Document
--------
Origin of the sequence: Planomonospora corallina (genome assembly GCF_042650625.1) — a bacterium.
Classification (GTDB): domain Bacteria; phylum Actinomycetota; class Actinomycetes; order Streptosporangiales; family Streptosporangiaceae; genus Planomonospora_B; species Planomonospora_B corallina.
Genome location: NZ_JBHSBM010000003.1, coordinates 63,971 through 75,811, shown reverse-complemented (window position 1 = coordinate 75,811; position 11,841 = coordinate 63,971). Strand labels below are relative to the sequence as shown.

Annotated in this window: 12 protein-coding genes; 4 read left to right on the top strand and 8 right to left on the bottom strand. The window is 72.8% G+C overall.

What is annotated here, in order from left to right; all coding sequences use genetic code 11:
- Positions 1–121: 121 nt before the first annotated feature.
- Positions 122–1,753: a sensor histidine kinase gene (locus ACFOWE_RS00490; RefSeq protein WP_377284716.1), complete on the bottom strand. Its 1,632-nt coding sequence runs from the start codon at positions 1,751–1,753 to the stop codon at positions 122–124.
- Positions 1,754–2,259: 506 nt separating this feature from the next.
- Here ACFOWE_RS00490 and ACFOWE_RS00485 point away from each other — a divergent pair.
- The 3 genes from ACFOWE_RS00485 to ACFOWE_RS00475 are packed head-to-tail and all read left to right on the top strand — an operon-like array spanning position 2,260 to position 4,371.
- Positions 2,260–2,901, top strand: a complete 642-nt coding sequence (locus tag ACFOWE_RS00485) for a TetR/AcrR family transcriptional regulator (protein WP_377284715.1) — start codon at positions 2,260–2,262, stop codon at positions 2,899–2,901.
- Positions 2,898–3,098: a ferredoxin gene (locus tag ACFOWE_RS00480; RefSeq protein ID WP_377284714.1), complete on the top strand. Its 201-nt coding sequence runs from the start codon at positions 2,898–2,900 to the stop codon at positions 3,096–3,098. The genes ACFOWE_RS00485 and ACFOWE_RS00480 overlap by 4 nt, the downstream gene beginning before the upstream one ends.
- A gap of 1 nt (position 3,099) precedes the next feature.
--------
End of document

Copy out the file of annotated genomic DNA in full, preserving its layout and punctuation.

Origin of the sequence: Planomonospora corallina (genome assembly GCF_042650625.1) — a bacterium.
Classification (GTDB): domain Bacteria; phylum Actinomycetota; class Actinomycetes; order Streptosporangiales; family Streptosporangiaceae; genus Planomonospora_B; species Planomonospora_B corallina.
Genome location: NZ_JBHSBM010000003.1, coordinates 63,971 through 75,811, shown reverse-complemented (window position 1 = coordinate 75,811; position 11,841 = coordinate 63,971). Strand labels below are relative to the sequence as shown.

Annotated in this window: 12 protein-coding genes; 4 read left to right on the top strand and 8 right to left on the bottom strand. The window is 72.8% G+C overall.

What is annotated here, in order from left to right; all coding sequences use genetic code 11:
- Positions 1–121: 121 nt before the first annotated feature.
- Positions 122–1,753: a sensor histidine kinase gene (locus ACFOWE_RS00490; RefSeq protein WP_377284716.1), complete on the bottom strand. Its 1,632-nt coding sequence runs from the start codon at positions 1,751–1,753 to the stop codon at positions 122–124.
- Positions 1,754–2,259: 506 nt separating this feature from the next.
- Here ACFOWE_RS00490 and ACFOWE_RS00485 point away from each other — a divergent pair.
- The 3 genes from ACFOWE_RS00485 to ACFOWE_RS00475 are packed head-to-tail and all read left to right on the top strand — an operon-like array spanning position 2,260 to position 4,371.
- Positions 2,260–2,901, top strand: a complete 642-nt coding sequence (locus tag ACFOWE_RS00485) for a TetR/AcrR family transcriptional regulator (protein WP_377284715.1) — start codon at positions 2,260–2,262, stop codon at positions 2,899–2,901.
- Positions 2,898–3,098: a ferredoxin gene (locus tag ACFOWE_RS00480; RefSeq protein ID WP_377284714.1), complete on the top strand. Its 201-nt coding sequence runs from the start codon at positions 2,898–2,900 to the stop codon at positions 3,096–3,098. The genes ACFOWE_RS00485 and ACFOWE_RS00480 overlap by 4 nt, the downstream gene beginning before the upstream one ends.
- A gap of 1 nt (position 3,099) precedes the next feature.